oh no i get that, and i was actually in the middle of writing when you wrote yours. Some people refer to genes as morphs and vs versa.
Wasn’t being mean just curious. Ralph Davis discovered the blackhead morph and proved it out a long time ago. And I’m not claiming to be the foremost expert on all things snake. But I have been breeding snakes since 2001 so been doing it for a minute. And the blackhead spider combo has always intrigued me lol.
So crossing in other “morphs” isn’t going to alter the spider neurological problem, but there are definitely spiders ball pythons out there that are doing better or worse based on the effect of modifier genes
So you agree
What affect spider the most are environmental conditions not stacking up genes.
At the end of the day spider combos wobble and yes there are those claiming that blackhead spider do not and there are even those that claim their spider don’t, ultimately if you look long enough hard enough you can tell.
I wasn’t referring to morphs, but as @eaglereptiles pointed out, I was referring to genes. Given that you can find genetic modifiers of pretty much any genetic disease, it’s almost guaranteed that there are multiple genes in the ball python genome that when altered will either suppress or enhance the neurological defects seen in spiders.
A perfect human example of this is Huntington’s disease. An expansion of the CAG repeats in the gene Huntingtin leads to an autosomal dominant neurodegenerative condition. If you have over 40 CAG repeats in this gene, you will get Huntington’s disease. Period. Usually the more CAG repeats you have, the earlier/worse case of the disease you will get. HOWEVER, if you look at a chart correlating the age of onset and the number of repeats, there’s a pretty big variation. Certainly some of it is environmental influence, but we’ve found thousands of genes that alter disease progression and severity . While Huntington’s disease is a monogenic disease (caused by one gene), the effect of thousands of other genes determine severity.
In much the same way, while undoubtedly environmental influence and husbandry affect the severity of the spider ball python’s neurological problems, other genes are going to influence it as well. If you systematically went through and either unregulated or knocked down each gene in the spider ball python genome you would find some that made the phenotype worse and others that improve. As far as I know, no one as done that.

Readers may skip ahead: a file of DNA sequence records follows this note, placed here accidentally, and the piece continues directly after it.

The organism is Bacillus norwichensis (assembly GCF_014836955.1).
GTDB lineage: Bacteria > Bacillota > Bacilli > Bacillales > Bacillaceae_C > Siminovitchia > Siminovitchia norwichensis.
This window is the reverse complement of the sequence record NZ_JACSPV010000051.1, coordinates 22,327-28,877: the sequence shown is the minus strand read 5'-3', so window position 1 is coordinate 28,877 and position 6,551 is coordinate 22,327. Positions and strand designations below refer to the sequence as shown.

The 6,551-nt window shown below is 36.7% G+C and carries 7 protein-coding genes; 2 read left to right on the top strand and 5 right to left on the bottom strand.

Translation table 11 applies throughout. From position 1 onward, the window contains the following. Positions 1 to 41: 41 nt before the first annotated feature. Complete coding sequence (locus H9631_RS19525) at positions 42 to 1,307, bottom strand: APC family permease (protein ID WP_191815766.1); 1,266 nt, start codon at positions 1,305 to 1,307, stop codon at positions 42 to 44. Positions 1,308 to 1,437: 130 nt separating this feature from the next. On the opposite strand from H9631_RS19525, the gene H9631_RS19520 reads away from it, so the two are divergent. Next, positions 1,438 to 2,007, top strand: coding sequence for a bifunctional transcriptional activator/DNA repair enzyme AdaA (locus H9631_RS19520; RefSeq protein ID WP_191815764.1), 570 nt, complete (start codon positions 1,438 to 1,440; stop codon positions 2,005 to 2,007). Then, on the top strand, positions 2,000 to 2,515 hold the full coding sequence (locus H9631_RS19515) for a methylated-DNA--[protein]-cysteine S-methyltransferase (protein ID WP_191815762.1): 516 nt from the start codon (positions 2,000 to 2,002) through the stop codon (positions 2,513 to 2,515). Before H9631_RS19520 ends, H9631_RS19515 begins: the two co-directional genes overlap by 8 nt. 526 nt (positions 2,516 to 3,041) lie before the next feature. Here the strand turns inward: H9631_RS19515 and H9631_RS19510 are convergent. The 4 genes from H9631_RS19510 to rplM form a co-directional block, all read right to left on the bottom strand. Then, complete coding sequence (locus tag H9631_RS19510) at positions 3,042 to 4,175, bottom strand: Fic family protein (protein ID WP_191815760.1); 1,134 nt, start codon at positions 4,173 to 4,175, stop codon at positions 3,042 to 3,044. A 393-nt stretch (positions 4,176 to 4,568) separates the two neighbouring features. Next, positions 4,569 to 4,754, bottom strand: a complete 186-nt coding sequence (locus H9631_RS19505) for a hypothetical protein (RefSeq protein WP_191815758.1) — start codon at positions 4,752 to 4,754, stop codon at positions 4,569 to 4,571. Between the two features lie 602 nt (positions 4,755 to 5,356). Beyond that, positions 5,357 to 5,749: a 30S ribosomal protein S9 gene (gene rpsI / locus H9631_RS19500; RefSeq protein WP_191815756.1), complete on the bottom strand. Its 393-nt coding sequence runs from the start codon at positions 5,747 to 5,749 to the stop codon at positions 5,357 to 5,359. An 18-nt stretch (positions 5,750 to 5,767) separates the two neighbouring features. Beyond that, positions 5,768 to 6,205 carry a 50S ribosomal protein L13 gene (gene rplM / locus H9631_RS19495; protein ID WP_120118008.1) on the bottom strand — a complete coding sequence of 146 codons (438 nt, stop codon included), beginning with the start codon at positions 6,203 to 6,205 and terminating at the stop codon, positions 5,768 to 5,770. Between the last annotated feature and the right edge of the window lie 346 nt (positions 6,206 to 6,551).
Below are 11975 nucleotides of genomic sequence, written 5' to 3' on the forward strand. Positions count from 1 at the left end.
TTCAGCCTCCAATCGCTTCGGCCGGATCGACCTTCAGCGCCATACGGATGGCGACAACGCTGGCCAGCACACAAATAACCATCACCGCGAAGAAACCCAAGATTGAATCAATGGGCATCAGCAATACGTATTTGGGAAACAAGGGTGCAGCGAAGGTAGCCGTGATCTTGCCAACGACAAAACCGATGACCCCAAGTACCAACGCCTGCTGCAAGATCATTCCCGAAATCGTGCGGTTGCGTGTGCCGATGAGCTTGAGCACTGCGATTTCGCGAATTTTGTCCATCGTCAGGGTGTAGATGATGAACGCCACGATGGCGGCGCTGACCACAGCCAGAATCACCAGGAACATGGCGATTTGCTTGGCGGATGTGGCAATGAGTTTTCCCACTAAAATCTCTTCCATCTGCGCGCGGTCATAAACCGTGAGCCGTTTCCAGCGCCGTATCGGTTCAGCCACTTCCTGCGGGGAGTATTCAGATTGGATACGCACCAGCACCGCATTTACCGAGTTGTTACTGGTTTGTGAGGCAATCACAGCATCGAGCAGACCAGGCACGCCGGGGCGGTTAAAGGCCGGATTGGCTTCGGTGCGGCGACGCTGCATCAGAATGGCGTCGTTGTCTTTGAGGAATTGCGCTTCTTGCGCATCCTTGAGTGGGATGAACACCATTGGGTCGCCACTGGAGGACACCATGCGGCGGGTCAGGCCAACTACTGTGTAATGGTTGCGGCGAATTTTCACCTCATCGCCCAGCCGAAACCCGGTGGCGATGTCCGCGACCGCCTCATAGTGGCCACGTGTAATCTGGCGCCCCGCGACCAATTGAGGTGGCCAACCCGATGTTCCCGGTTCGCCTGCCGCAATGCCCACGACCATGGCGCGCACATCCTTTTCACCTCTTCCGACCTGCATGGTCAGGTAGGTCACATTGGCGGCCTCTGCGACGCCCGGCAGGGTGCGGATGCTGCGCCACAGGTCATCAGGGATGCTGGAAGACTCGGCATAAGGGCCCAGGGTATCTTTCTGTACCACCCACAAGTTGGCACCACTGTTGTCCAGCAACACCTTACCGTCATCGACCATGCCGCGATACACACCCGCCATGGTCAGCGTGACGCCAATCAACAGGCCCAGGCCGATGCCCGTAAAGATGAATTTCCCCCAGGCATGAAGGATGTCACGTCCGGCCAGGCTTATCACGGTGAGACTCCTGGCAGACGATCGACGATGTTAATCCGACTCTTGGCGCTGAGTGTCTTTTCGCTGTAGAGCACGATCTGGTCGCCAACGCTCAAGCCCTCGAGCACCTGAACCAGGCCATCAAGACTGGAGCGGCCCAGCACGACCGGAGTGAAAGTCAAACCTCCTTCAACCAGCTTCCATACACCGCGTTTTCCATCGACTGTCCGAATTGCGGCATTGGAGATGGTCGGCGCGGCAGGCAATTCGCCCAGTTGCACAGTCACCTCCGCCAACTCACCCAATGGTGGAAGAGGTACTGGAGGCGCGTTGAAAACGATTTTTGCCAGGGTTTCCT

If someone were to find out exactly what mutation is causing the spider phenotype and consequently the neurological defects, I could plop into into a Drosophila model and some ReN cells and then give you a list of modifiers in 6-12 months. But until then speculations are all we have
@stewart_reptiles No, to say that no morphs affect the severity of the spider ball python’s neurological defects is fair, but to say that no genes do is incorrect. Terminology is important here
We are talking about BALL PYTHONS not humans so let move back to the original discussion before we start talking about everything in between. Thank you.
@chesterhf was using that human example to express a way to understand what she was talking to as in gene play with Spiders.
For people like myself, who aren’t a geneticist, an example as such is a easy way for me to understand and connect the dots related to the discussion.
Nothing wrong with using that as an example since I think all of us can agree human genes and snake genes aren’t the same, and again for people who don’t really understand genetics, examples like that are helpful.
I get what you are saying here, however the original post was in regards to morphs not “possible genetic code” that can alter the animal without altering the way it looks (morphs). This is a totally different topic than what was orginal asked. Was just trying to bring it back to the original topic at hand.
Technically someone with Cystic fibrosis would actual be a visual, because both parents have to carry the genetic defect for cystic. Also a person can be a carrier of cystic (het) and show some of the characteristics of cystic without having the full blown disease process. ( ex: het markers)
But we are getting off topic agaiin